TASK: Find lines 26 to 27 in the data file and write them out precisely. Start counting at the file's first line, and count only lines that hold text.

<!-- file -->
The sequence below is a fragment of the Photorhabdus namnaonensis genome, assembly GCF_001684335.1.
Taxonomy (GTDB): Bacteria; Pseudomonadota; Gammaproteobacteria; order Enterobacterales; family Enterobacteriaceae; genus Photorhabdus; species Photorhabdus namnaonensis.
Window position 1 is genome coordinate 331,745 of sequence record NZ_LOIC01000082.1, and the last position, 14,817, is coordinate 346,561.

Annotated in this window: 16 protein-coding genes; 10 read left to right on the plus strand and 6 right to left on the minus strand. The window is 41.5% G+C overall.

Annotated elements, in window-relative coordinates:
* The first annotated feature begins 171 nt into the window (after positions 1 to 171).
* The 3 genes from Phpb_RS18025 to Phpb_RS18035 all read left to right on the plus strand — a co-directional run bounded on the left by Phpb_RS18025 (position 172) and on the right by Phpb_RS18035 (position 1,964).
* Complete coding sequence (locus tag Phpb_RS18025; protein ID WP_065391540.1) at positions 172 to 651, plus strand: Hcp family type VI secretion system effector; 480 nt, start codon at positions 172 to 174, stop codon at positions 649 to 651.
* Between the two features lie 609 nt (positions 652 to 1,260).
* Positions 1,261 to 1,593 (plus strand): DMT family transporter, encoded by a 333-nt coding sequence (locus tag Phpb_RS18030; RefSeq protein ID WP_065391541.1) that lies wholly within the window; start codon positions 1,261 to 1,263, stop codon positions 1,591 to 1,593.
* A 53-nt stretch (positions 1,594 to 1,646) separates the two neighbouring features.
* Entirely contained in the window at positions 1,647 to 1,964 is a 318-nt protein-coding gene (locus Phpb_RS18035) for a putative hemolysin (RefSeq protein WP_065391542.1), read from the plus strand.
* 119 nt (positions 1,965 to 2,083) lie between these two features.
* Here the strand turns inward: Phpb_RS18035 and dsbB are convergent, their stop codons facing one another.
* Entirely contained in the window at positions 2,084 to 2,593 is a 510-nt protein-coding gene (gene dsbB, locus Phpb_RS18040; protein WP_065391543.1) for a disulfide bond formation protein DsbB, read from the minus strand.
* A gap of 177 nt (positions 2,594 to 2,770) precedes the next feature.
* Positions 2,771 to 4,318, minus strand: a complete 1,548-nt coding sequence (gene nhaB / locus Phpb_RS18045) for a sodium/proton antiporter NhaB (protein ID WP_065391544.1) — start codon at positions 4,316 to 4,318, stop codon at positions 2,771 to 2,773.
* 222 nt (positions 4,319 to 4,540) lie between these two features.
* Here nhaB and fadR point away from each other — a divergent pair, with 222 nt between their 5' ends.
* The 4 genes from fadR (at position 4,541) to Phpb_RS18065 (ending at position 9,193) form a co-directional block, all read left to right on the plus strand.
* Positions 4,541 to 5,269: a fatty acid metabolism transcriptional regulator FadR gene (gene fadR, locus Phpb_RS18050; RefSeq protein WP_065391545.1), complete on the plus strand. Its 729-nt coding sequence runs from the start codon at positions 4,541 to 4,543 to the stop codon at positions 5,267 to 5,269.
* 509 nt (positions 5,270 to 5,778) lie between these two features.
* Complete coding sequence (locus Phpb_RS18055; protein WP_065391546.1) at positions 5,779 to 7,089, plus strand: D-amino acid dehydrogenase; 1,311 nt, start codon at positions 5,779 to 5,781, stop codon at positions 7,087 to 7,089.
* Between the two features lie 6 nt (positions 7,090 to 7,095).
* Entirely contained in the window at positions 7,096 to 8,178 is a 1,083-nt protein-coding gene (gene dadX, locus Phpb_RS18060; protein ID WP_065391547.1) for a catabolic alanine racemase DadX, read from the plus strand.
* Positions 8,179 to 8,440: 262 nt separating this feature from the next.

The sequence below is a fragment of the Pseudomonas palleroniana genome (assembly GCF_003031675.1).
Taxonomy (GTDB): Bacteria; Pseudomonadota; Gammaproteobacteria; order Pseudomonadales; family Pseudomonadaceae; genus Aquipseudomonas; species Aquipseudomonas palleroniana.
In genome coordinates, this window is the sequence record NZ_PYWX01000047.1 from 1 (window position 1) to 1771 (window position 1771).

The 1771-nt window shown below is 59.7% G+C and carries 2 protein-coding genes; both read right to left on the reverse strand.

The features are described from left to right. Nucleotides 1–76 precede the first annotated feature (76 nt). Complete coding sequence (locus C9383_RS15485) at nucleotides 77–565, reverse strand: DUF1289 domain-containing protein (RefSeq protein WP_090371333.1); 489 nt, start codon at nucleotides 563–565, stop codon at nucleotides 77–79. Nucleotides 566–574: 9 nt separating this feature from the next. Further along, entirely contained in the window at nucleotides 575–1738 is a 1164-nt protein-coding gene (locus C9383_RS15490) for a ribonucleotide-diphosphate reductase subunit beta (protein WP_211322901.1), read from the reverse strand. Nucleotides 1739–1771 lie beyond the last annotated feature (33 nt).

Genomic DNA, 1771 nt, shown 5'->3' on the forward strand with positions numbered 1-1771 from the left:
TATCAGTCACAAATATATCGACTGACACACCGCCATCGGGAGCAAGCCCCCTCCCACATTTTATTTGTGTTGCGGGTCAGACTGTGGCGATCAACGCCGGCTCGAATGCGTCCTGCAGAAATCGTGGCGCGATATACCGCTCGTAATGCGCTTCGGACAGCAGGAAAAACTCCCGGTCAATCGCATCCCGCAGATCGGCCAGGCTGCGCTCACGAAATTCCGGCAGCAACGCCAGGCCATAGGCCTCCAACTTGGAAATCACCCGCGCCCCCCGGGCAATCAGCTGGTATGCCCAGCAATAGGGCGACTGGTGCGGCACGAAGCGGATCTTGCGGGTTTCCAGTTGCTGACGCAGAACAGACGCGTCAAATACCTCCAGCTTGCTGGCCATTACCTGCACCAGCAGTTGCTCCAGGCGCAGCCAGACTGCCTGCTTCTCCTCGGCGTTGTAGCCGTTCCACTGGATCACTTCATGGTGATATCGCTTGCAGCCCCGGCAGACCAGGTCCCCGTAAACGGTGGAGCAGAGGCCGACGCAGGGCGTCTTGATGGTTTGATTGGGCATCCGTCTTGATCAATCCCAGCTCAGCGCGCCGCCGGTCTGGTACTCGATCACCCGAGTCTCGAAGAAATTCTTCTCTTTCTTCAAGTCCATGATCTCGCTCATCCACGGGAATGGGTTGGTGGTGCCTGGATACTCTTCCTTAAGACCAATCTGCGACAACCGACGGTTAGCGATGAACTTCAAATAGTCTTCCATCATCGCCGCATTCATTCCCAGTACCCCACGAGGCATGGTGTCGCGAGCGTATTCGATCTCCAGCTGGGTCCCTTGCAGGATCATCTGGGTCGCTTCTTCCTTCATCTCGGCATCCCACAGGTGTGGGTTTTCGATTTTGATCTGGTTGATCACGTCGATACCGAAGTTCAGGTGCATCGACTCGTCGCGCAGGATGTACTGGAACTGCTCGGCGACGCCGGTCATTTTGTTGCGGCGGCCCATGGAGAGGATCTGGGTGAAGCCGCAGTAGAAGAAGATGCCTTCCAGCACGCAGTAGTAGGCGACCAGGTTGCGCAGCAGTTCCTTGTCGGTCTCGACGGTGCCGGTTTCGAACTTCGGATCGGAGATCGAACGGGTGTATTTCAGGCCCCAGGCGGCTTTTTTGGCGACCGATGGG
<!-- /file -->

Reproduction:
* Positions 8,179 to 8,440: 262 nt separating this feature from the next.

The sequence below is a fragment of the Pseudomonas palleroniana genome (assembly GCF_003031675.1).